Numerical modelling of the mean flow characteristics of the Leeuwin Current system

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The oceanic circulation of the region between Carnarvon (25 degrees S) and Jurien Bay (31 degrees S) was examined using observational and remotely sensed data in conjunction with a detailed numerical modelling study. The model was validated using in situ ADCP and CTD data, and the horizontal eddy viscosity parameterization was tested against field observations. The results generated using the Regional Ocean Model (ROMS v 1.8) simulated the observed mean surface flow's spatial and temporal scales, particularly those of the eddy features. The modelled results also provided insight into the Leeuwin Current (LC)'s annually averaged alongshore transport and the Leeuwin Undercurrent (LUC)'s mean flow characteristics. Analysis of the model results, between 26.8 degrees S and 30.8 degrees S, revealed the annually averaged alongshore transport across the LC's southern boundary was 5.7 Sv, of which the northern boundary contributed 3.60 Sv or 63%. The inflow of water through the western boundary due to geostrophic balance was estimated at 2.1 Sv or 37%, and found to vary meridionally. A geopotential gradient, estimated at 1.9 x 10(-7) and acting towards the equator, drives the LUC. Located at depths between 250 and 600 in, the modelled undercurrent is characterized as an energetic flow with mesoscale variability, that is strongly influenced by the more energetic surface current. Coupling was evident in the region adjacent to the Abrolhos Islands' western boundary (29 S) where the offshore movement of LC waters by a surface meander caused the vertical scale of the undercurrent to increase, inducing an anticlockwise vorticity response at a depth of similar to 180m. The resulting subsurface eddy grew preferentially downwards before a surface response was observed. The model showed that the eddy increased its vertical scale before splitting into two forming a surface and subsurface eddy with a vertical scale characteristic of the two currents. The surface eddy intensified, detached, and moved offshore, while the subsurface eddy remained attached to the topography. (c) 2007 Elsevier Ltd. All rights reserved.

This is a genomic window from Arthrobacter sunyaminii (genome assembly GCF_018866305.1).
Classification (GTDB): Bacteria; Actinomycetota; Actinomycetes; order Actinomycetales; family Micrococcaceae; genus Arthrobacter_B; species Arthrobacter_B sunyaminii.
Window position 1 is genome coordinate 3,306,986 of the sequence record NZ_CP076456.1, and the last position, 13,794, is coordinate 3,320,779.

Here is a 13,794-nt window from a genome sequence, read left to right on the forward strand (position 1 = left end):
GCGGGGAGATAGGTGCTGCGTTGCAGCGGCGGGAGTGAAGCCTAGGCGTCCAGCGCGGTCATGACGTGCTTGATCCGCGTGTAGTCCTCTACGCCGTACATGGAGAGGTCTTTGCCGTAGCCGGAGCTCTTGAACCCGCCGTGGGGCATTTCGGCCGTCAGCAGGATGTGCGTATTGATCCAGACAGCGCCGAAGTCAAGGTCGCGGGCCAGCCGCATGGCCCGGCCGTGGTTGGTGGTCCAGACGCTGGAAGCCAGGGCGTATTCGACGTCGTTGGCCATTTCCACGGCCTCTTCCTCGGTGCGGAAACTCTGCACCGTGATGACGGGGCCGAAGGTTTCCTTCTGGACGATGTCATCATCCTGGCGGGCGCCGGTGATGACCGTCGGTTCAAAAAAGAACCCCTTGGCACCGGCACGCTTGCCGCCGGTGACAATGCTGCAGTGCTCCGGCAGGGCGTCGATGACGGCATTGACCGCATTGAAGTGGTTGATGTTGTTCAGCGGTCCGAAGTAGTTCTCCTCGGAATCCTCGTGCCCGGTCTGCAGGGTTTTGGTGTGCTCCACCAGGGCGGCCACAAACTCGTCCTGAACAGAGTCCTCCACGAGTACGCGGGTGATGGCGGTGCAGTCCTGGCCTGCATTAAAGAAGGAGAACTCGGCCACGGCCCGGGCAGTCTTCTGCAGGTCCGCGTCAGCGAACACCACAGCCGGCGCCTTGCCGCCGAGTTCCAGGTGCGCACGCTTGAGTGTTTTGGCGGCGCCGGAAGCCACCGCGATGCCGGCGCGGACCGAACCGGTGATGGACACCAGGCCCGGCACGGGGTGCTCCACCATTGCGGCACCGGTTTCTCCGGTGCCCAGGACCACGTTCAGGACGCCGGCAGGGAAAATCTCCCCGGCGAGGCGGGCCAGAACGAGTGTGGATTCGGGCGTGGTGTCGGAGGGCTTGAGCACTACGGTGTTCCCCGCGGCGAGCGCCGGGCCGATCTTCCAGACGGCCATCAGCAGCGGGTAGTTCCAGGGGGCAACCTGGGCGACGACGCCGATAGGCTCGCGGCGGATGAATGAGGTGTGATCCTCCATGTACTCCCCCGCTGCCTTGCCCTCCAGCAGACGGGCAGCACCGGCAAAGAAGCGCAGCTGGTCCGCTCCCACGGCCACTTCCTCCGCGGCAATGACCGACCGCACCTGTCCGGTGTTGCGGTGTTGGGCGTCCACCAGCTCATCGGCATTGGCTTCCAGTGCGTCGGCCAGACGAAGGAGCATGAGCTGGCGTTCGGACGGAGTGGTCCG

Original languageEnglish
Pages (from-to)837-858
JournalDeep Sea Research Part II: Topical Studies in Oceanography
Issue number8-10
Publication statusPublished - 2007


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